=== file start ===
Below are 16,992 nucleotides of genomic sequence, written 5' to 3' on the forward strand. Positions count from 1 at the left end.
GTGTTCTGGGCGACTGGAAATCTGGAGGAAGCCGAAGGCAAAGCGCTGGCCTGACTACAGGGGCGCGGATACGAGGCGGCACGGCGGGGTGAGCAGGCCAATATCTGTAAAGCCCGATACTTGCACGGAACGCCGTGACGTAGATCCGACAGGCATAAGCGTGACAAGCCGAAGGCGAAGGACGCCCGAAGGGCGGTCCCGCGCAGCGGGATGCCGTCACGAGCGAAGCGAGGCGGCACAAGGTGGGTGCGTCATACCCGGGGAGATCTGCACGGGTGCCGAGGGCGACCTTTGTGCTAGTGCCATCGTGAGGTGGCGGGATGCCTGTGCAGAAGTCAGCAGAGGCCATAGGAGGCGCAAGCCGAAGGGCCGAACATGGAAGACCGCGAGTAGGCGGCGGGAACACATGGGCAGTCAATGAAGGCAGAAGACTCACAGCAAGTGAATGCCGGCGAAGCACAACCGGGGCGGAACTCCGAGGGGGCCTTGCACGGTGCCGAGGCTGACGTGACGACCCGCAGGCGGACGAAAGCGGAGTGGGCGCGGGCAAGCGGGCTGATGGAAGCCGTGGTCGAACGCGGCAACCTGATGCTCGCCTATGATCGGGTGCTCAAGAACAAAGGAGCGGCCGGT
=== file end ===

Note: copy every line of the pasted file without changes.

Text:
Below are 16,992 nucleotides of genomic sequence, written 5' to 3' on the forward strand. Positions count from 1 at the left end.
GTGTTCTGGGCGACTGGAAATCTGGAGGAAGCCGAAGGCAAAGCGCTGGCCTGACTACAGGGGCGCGGATACGAGGCGGCACGGCGGGGTGAGCAGGCCAATATCTGTAAAGCCCGATACTTGCACGGAACGCCGTGACGTAGATCCGACAGGCATAAGCGTGACAAGCCGAAGGCGAAGGACGCCCGAAGGGCGGTCCCGCGCAGCGGGATGCCGTCACGAGCGAAGCGAGGCGGCACAAGGTGGGTGCGTCATACCCGGGGAGATCTGCACGGGTGCCGAGGGCGACCTTTGTGCTAGTGCCATCGTGAGGTGGCGGGATGCCTGTGCAGAAGTCAGCAGAGGCCATAGGAGGCGCAAGCCGAAGGGCCGAACATGGAAGACCGCGAGTAGGCGGCGGGAACACATGGGCAGTCAATGAAGGCAGAAGACTCACAGCAAGTGAATGCCGGCGAAGCACAACCGGGGCGGAACTCCGAGGGGGCCTTGCACGGTGCCGAGGCTGACGTGACGACCCGCAGGCGGACGAAAGCGGAGTGGGCGCGGGCAAGCGGGCTGATGGAAGCCGTGGTCGAACGCGGCAACCTGATGCTCGCCTATGATCGGGTGCTCAAGAACAAAGGAGCGGCCGGT